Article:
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BRICS Development Bank Working Out the Details

The BRICS bloc of large, emerging economies has agreed on the structure of a proposed development bank with $50 billion in capital, but ironing out "difficult" details may take months, Russian Deputy Finance Minister Sergei Storchak said.

Officials from Brazil, China, India, Russia and South Africa agreed in early August that the bank's capital should come from three payment categories, including subscriptions, Storchak told journalists in remarks for publication Monday.

The establishment of the development bank aimed at providing funds for infrastructure projects has been slow in coming, with prolonged disagreement over funding and management of the institution.

"We must assume that the bank will not start functioning as fast as one could imagine," Storchak said. "It will take months, maybe a year."

At the summit of the Group of 20 this week in St. Petersburg, BRICS leaders will meet in an unofficial format, Storchak said, to discuss the progress on setting up the bank and a joint reserve fund.

The issues of division of the capital, payment of the capital, the location of the bank and the bank's management still need to be decided, Storchak added.

"These are systemic themes, complicated, [and] negotiations are difficult," he said, adding that he hoped that some decisions would be made soon.

The group has struggled to take coordinated action after an exodus of capital from Brazil, Russia, India, China and South Africa, prompted by an expected scaling back in U.S. monetary stimulus, raised fears about the health of their economies.

On Friday, India said it was seeking support from other emerging economies for coordinated intervention in offshore foreign exchange. India's currency has shed a fifth of its value against the dollar in the past three months.

But Brazil rejected outright involvement in any intervention, and other major emerging economies, including Russia, would not comment.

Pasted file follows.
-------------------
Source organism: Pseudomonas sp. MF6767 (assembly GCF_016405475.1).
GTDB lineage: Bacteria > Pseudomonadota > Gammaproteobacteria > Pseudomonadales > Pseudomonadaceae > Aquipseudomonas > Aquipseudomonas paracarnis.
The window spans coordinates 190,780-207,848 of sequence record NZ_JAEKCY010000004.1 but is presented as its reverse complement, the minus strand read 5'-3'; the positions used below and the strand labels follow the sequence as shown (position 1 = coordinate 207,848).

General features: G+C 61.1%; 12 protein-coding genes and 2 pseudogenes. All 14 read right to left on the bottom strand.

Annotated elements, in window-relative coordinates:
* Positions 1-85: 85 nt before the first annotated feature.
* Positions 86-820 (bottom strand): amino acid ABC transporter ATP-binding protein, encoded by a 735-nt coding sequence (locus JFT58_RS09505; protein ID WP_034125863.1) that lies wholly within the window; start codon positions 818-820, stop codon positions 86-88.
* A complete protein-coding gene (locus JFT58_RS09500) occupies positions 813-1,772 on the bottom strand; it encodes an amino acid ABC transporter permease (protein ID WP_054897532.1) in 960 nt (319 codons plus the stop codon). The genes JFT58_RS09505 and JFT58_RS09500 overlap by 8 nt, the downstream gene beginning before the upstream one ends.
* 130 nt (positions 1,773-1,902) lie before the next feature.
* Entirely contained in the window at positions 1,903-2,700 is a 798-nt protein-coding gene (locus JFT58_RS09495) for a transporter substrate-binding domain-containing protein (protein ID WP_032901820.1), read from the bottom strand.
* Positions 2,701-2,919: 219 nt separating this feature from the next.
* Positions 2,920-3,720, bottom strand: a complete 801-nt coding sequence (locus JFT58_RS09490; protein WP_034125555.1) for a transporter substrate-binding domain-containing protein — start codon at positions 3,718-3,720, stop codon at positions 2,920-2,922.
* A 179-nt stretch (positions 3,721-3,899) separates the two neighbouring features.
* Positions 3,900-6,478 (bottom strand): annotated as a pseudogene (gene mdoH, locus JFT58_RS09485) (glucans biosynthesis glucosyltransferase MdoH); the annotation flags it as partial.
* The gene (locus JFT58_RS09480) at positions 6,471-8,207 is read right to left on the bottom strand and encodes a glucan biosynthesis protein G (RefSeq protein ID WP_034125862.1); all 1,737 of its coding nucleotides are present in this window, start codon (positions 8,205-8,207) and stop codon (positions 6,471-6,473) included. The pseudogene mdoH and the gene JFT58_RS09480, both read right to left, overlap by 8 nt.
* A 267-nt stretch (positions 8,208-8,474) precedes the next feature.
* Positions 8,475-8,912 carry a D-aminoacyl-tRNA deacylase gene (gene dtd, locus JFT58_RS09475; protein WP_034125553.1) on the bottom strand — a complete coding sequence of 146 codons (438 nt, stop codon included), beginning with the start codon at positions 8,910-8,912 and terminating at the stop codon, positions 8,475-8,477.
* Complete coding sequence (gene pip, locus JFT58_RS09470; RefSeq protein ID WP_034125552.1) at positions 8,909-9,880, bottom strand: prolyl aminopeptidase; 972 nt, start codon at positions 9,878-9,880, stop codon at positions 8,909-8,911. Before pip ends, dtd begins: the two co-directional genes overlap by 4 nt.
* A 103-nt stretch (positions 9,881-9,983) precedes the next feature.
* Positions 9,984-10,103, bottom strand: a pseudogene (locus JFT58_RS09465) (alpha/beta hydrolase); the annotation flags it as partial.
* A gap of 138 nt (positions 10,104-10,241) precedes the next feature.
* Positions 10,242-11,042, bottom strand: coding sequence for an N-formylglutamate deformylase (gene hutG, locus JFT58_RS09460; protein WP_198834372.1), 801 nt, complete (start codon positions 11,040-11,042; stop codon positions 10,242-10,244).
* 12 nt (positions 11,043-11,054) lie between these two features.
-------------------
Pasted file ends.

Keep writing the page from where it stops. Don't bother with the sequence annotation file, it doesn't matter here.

In June, at the G20 finance ministers meeting in Moscow, the group failed to take joint action to withstand spillover effects from U.S. policies.

The establishment of the group's development bank was first proposed in 2012, but was approved only earlier this year at a BRICS summit in Durban, South Africa.

A Brazilian government official directly involved in the negotiations on the BRICS development bank said members were still discussing how much each country would put in. He said Brazil supported the idea of each country contributing $10 billion for the new bank.

"There are some countries that want a different structure," said the official, who asked for anonymity because he was not allowed to speak publicly about the matter. "It's not going to be an easy negotiation, we are not there yet."

China, the largest BRICS economy worth $8.2 trillion and a growing global influence, had earlier proposed $100 billion capital and sought a bigger share, igniting disagreements and slowing negotiations.

Brazil and other BRICS peers have launched a series of multibillion-dollar infrastructure projects to refurbish dilapidated airports, roads and railways and keep their economies going. The new development bank, in principle, would help finance these projects.

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